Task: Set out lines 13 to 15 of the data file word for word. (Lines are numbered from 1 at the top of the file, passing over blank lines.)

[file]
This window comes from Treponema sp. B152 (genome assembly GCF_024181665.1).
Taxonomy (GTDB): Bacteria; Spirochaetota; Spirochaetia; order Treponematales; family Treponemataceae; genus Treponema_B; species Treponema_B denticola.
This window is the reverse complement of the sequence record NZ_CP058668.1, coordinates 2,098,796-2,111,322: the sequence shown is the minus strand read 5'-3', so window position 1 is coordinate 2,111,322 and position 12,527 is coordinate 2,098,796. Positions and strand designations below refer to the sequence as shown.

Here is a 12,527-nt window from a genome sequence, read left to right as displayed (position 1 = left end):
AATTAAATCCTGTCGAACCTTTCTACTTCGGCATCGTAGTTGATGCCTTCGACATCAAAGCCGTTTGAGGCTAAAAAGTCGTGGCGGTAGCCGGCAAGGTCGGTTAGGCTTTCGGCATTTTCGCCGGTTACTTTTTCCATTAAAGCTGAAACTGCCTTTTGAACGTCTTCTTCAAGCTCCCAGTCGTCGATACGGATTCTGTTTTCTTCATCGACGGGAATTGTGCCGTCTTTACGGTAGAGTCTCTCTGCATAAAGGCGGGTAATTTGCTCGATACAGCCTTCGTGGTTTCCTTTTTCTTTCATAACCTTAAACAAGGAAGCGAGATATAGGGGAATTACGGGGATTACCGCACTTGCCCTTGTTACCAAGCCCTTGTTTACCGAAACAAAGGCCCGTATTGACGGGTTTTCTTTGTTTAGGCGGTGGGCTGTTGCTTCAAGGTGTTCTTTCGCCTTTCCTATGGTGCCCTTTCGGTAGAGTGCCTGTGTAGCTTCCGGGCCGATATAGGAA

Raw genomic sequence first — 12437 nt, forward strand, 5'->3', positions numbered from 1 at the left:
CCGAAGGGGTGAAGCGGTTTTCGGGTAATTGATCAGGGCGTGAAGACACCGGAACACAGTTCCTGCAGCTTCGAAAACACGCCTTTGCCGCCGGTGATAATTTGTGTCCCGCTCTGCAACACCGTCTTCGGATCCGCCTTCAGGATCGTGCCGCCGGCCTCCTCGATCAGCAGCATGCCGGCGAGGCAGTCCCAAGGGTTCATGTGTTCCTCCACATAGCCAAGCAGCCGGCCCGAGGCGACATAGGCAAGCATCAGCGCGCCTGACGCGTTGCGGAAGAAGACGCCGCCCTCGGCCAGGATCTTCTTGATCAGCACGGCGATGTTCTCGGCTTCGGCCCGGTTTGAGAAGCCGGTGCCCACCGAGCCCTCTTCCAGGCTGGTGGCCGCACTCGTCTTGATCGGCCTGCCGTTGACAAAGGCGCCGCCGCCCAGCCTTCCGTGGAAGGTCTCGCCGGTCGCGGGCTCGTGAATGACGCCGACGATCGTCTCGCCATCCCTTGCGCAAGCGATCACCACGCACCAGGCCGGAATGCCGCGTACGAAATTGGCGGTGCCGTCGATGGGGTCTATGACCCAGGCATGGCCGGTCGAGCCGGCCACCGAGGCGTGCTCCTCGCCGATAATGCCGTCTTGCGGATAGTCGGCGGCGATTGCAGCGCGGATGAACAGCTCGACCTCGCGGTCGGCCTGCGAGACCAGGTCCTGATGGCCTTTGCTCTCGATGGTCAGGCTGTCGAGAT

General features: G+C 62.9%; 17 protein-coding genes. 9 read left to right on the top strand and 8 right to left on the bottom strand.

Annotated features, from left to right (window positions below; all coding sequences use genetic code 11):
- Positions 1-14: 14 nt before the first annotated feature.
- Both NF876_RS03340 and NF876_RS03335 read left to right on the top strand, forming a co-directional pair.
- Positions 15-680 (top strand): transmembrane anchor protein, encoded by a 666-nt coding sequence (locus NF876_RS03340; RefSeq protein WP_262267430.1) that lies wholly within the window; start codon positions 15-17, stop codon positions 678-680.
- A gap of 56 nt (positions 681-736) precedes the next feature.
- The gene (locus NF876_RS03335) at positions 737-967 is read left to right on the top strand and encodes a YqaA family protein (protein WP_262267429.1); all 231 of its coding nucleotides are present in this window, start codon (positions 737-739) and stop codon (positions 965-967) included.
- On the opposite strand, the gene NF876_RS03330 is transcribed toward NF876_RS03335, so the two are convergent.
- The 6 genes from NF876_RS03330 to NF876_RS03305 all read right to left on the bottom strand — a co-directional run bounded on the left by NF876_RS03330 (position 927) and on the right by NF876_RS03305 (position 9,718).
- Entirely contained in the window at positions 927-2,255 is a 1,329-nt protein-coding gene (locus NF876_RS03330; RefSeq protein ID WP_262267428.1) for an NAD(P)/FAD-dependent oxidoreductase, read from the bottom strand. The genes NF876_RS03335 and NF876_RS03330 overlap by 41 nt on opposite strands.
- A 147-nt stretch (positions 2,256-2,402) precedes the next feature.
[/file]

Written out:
- A gap of 56 nt (positions 681-736) precedes the next feature.
- The gene (locus NF876_RS03335) at positions 737-967 is read left to right on the top strand and encodes a YqaA family protein (protein WP_262267429.1); all 231 of its coding nucleotides are present in this window, start codon (positions 737-739) and stop codon (positions 965-967) included.
- On the opposite strand, the gene NF876_RS03330 is transcribed toward NF876_RS03335, so the two are convergent.